Hospitality Door System Pairs BLE With RFID for Mobile Room Access

By Claire Swedberg

Hilton and Marriott are among the global hotel chains employing the BLE functionality in dormakaba's Saflok products for hotel guest rooms, enabling room access with a smartphone and hotel app.

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Hotel guests have been employing radio frequency identification technology to access their rooms for about ten years. Recently, however, access-control technology company dormakaba has taken the door-lock concept a step further with Bluetooth Low Energy (BLE) units built into its locks that allow guests to unlock their rooms using their smartphones.

A 2015 merger between German door technology firm Dorma Holdings and Swiss access systems company Kaba Group led to the creation of a new company—dormakaba—which owns the Saflok brand. The company also makes door hardware, a variety of electronic access systems, interior glass products and moveable walls.

BLE units built into the hotel locks let guests use their smartphones to unlock their rooms

Hotel guest room access technology has been evolving globally from basic keys to mag-stripe key cards, and more recently to RFID, starting in the late 2000s. The 13.56 MHz passive (typically Mifare) key cards offered a benefit over traditional swipe cards, since they were low-cost and easy to use, and could not be demagnetized by devices people commonly carry, such as cell phones.

Recently, says Alastair Cush, dormakaba’s global business owner of lodging systems, his company began offering its Saflok products with ZigBee capability. With the use of ZigBee, the locks themselves can interact with a central server, forwarding data—such as each door lock entry by a guest or employee—to the hotel’s management system, as well as receiving updates from the hotel to change their response to specific keys. Since last year, Saflok has been providing another functionality courtesy of BLE technology that enables guests’ phones to begin acting as keys.

The newest version of the Saflok system employs three unique wireless technologies: an RFID reader to interrogate an RFID tag in a key card, a transponder using the ZigBee protocol to capture and transmit data, and a BLE unit to receive mobile phone transmissions. Numerous large chain hotels are using the BLE technology, including Hilton Hotel for its Digital Key system, and Marriott for its Mobile Room Key, both of which are available on the hotels’ mobile apps. Dormakaba provides a software developers kit (SDK) to enable companies to build the Saflok technology data into their own mobile apps. The company also provides a service related to pairing RFID- or BLE-based room key IDs with the room lock.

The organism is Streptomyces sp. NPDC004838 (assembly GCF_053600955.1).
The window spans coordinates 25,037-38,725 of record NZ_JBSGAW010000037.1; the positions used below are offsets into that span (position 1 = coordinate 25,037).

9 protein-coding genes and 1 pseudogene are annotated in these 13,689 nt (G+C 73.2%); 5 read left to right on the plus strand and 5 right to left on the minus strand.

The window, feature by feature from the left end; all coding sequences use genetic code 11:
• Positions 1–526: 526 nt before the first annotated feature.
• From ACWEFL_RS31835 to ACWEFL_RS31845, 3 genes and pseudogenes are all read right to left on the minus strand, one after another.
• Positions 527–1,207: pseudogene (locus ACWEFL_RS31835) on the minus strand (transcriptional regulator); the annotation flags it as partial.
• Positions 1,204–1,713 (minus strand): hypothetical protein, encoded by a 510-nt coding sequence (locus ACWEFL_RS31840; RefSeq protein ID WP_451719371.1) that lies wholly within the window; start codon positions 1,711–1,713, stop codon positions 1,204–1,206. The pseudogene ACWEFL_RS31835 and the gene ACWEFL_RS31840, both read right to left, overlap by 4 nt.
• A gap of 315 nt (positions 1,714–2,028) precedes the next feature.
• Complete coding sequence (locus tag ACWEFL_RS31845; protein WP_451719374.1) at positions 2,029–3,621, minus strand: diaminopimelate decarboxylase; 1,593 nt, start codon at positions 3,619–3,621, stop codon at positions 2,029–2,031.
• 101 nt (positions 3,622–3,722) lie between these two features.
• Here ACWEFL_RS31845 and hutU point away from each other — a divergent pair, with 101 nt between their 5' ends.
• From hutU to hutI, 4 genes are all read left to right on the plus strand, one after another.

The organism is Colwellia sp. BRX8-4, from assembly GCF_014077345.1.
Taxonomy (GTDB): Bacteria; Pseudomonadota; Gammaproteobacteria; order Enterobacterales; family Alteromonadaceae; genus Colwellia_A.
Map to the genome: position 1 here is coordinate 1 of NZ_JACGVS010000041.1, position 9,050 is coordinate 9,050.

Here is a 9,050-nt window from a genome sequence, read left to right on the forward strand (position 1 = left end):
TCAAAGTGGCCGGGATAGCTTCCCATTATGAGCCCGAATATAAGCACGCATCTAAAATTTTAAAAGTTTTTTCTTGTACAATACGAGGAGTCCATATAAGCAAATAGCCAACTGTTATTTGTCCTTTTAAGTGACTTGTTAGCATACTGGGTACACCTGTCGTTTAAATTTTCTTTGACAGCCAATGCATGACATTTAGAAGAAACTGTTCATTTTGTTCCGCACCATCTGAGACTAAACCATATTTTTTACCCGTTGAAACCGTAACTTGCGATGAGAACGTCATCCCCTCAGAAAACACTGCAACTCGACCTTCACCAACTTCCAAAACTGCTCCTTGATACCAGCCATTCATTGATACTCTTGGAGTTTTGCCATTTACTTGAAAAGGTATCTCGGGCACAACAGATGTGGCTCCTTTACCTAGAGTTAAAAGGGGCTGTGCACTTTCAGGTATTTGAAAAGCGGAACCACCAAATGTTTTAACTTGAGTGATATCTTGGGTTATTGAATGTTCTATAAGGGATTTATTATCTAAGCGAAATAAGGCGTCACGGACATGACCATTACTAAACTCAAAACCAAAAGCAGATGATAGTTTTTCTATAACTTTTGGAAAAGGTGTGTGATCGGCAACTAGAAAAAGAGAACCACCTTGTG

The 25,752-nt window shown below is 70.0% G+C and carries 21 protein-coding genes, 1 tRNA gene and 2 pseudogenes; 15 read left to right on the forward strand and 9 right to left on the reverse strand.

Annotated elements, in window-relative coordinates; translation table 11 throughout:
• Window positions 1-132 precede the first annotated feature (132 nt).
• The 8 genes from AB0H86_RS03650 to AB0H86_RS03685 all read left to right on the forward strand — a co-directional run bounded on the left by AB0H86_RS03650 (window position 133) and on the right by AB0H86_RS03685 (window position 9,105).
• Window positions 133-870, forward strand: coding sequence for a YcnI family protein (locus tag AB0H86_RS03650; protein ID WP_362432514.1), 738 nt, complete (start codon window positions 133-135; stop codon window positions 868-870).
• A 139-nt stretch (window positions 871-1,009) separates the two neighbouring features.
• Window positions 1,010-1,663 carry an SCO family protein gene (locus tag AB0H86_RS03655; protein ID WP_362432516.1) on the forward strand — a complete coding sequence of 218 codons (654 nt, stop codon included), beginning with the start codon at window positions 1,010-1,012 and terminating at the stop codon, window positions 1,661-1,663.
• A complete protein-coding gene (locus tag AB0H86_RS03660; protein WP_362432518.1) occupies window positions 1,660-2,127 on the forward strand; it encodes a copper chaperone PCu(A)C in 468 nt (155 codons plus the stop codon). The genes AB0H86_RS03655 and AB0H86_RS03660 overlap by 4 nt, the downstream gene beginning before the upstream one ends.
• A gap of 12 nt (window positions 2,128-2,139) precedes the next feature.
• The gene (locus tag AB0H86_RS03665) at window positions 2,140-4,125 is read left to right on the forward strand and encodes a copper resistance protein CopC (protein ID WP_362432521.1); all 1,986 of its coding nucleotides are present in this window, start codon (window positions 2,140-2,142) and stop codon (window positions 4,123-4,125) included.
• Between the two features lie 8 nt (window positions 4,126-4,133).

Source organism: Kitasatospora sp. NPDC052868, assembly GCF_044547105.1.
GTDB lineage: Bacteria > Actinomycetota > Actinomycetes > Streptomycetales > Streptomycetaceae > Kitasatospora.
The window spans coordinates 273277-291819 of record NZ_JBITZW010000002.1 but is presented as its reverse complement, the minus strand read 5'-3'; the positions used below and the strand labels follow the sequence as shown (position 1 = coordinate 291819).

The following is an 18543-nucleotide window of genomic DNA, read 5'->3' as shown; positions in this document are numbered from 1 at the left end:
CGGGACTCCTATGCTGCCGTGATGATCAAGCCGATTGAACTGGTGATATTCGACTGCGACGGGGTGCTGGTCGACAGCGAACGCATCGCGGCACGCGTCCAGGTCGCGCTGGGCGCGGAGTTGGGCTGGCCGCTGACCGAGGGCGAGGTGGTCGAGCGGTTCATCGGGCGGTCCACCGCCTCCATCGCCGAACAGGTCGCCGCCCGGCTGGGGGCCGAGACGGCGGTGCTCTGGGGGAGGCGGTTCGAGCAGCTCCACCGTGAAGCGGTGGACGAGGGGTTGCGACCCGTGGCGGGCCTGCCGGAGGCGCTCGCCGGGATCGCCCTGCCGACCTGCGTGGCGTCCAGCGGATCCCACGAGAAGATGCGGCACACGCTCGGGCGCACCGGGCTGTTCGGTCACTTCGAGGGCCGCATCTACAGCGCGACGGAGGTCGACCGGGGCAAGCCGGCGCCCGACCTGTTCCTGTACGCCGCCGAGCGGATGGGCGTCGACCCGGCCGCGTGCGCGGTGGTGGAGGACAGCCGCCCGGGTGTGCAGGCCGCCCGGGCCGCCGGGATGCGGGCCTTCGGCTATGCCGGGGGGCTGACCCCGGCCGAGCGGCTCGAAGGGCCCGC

When a guest at a hotel employing the new BLE-enabled Saflok system checks in, he or she can typically use an app to do so. “The technology allows guests to bypass the front desk,” Cush says. The individual can simply download the hotel app (a reservation can often be made on the app as well). Once ready to check in to a room, the guest can use the app to indicate that he or she has arrived. Typically, the guest can view the number of the assigned room, after which he or she is invited to proceed there immediately.

When the individual places his or her phone directly in front of the lock, the RFID interrogator receives an RF reflection, prompting the BLE unit to wake up. At that moment, the BLE transmission from the phone is received. The lock’s built-in IC confirms that the unique beacon transmission is authorized for that lock, prompting the door’s mechanism to release. The guest then receives a notice on the phone authorizing him or her to open the door.

Alastair Cush

Dozens of Marriott and Hilton hotels are using the BLE technology, including Marriott locations previously owned by Group 10 Management. Hilton and Marriott did not respond to requests for comment.

The ZigBee technology built into the Saflok can provide further security for rooms, guests and the hotel company, Cush explains. The locks send back data—piggybacking a transmission from one lock to another—to a gateway linked to the hotel’s server, while also receiving data from that server. Therefore, hotels can quickly respond to potential security problems. For instance, if an individual were to find a key card and then try to unlock each door in an effort to locate the corresponding room, the locks would forward that information to the server. The hotel’s software would identify unauthorized behavior and security could be alerted. If, in fact, the incident was simply the result of a tired, confused or inebriated guest attempting to find the correct room, security could apprehend and assist that individual.

In another scenario, if a staff member should not have access to rooms—due to having been terminated, for instance—the master key that he or she carries must be disabled. To do so, hotel management can send the unique ID of that person’s card through the ZigBee system to every door lock, so that they will no longer respond to that card ID.

The technology enables its hotel company customers to make the check-in process easier for its guests, and to reduce the need for queues at check-in desks. Guest privacy is central to the system, Cush says—no identification related to a guest is ever stored in the locking software, only the unique ID on a key card or in a BLE digital key stored on that person’s phone.